While reading after the first few chapters, I became confused so as to who the main character really was. The synopsis states very clearly that it is Christopher, but while reading the book I began to wonder for some time whether the main character actually was Jack.

After the first few chapters, the chapters started alternating between Christopher and the others (Jack, Rob, Gripper, Manda, Estelle, Cormier), so while Christopher was the main character, equal focus was given to other characters as well. I felt this made the story more interesting and happening.

He stared ahead at the ceiling, and thought again about the way life had changed for him, and about what was true and what was false.

I felt that Rob was meant to be a likeable character, given his cheerfulness in every situation, but for some reason I didn’t like him and he felt quite annoying at times to be honest.

There were two characters I would have liked to know more about. Estelle (for obvious reasons! We were told too less about her), and Richard Blake (why would he still want to impress his late father, who used to hit him for doing what he loved the most?).

There were a couple of things that were left unexplained throughout the book, for instance, it felt like there was something significant about Cormier’s killing of the beast that was guarding the Diviner, but nothing was said about that later. If this was intentional, it definitely did not work out as well as the author might have wanted.

He felt the strange cold and warmth again, the heat and iciness, the sound and fury, the sorrow and the pain, but he didn’t mind it.

The author did a good job at making the reader disgusted by Blake (he is the antagonist) though another thing regarding this was left unexplained – Blake’s initial attitude towards Christopher.

The redemption arc was pretty well handled too.

And finally, the ending was fabulous. After everything the characters had gone through, they deserved the happy end that they got.

He was leaning on a table with his head bowed, looking away, perhaps thinking about another time and another place.

Okay, so I made a lot of points there. My final say would be that do definitely give this book a try, if you are a sucker for strong friendships.

I rate this book 4 stars ⭐⭐⭐⭐

Have you read this book? What did you think of it? And if you haven’t, was my review helpful in deciding whether you want to read it? I would love to know all your thoughts in the comments section! See you there!

The Infernal Devices Trilogy (Review)

After finishing the Mortal Instruments Series, I was somewhat obsessed with the fantasy world Cassandra Clare had created. I became irresistibly drawn to the life and world of the Shadowhunters, and that is why I picked up the Infernal Devices trilogy, which is a prequel to the MI series.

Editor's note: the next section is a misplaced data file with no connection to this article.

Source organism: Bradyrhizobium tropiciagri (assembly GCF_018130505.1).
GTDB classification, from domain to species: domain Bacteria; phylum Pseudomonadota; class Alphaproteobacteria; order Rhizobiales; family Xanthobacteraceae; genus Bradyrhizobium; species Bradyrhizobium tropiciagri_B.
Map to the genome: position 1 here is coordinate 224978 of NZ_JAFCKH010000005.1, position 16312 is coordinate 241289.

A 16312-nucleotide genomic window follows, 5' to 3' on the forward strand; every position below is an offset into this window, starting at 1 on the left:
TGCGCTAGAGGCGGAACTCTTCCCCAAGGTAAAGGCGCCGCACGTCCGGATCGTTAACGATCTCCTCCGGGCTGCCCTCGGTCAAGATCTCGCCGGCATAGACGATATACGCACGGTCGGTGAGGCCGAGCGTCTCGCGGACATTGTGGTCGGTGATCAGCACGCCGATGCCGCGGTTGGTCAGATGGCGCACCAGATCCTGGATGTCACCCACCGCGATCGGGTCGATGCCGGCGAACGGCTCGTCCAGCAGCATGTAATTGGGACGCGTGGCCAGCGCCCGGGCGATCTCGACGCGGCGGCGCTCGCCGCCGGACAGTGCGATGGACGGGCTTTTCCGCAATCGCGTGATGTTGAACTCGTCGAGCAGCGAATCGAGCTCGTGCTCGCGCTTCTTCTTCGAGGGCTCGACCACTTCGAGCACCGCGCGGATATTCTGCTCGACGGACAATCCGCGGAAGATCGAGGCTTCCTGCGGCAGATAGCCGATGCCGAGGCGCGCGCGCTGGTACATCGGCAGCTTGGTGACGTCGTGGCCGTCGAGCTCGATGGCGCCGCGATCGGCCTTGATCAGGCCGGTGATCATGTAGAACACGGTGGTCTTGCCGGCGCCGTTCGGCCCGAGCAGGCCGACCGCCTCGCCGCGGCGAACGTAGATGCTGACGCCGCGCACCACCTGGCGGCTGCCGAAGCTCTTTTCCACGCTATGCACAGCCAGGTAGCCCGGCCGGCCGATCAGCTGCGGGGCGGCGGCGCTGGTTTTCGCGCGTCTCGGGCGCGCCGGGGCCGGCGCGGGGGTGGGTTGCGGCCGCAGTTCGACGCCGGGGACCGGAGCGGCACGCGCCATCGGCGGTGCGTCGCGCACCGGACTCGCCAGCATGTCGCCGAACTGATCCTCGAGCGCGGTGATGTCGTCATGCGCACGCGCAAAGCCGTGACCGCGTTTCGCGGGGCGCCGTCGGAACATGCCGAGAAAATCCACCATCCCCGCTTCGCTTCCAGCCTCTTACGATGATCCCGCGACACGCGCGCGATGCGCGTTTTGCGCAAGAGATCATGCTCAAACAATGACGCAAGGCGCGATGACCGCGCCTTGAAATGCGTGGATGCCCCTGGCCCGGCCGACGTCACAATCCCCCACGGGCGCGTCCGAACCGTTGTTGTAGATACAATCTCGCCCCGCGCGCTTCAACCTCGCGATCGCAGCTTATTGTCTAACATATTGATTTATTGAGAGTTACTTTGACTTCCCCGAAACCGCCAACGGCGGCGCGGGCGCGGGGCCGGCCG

I had high hopes of the books in this trilogy, and I must say, they lived up to my expectations. I devoured all these three books last week, and as it often happens with books in a series, now I can’t separate the stories of the three. All three books make up one story for me. So, this is going to be a combined review for the entire trilogy, not the individual books.

THE CHARACTERS

They say that the real story is not the plot, but how the characters unfold by it. So in this review, the characters are the main thing I am going to talk about. In the trilogy, there were few characters, but they left lasting impressions.

Tessa, who can be called the main character of the entire trilogy, was not exactly how I hoped she would be. Call me the heroine hater (I made that up right now, not sure if it even is a term), but she was definitely not my favourite character. I mean, she made terrible decisions all the time, endangering her life as well as of those who were near her. Although everyone tried to tell her otherwise, she WAS actually the reason the lives of everybody at the Institute had turned upside down. They were better off before they took her in, is all I have to say.

Jem. Jem was that character in the story for whom you continue reading the book. He was also that character that made me feel that I would give anything just to go to him, keep a hand on his shoulder, and tell him everything was going to be all right. Through the first book, Clockwork Angel, his illness was a mystery. In the second, we come to know more about his disease, and in the third…well, I can’t really tell you what happens, that would be a dreadful spoiler. But know this, he is the only person in the entire trilogy who is actually, and completely ‘good’, if there is such a thing in this world.

And Will. Will was an…interesting character. Throughout the trilogy, I kept making different impressions of him, as the story progressed. It would be nearly impossible to describe him in a mere couple of words. He was the complex, misunderstood, shrouded-in-mystery character. And although he reminded me of Jace (from the Mortal Instruments series) a lot, Jace was nowhere near to Will in passion and mystery. What I liked about Will was his impulsiveness, his fierce protectiveness of his parabatai, Jem, and his love for novels and poetry.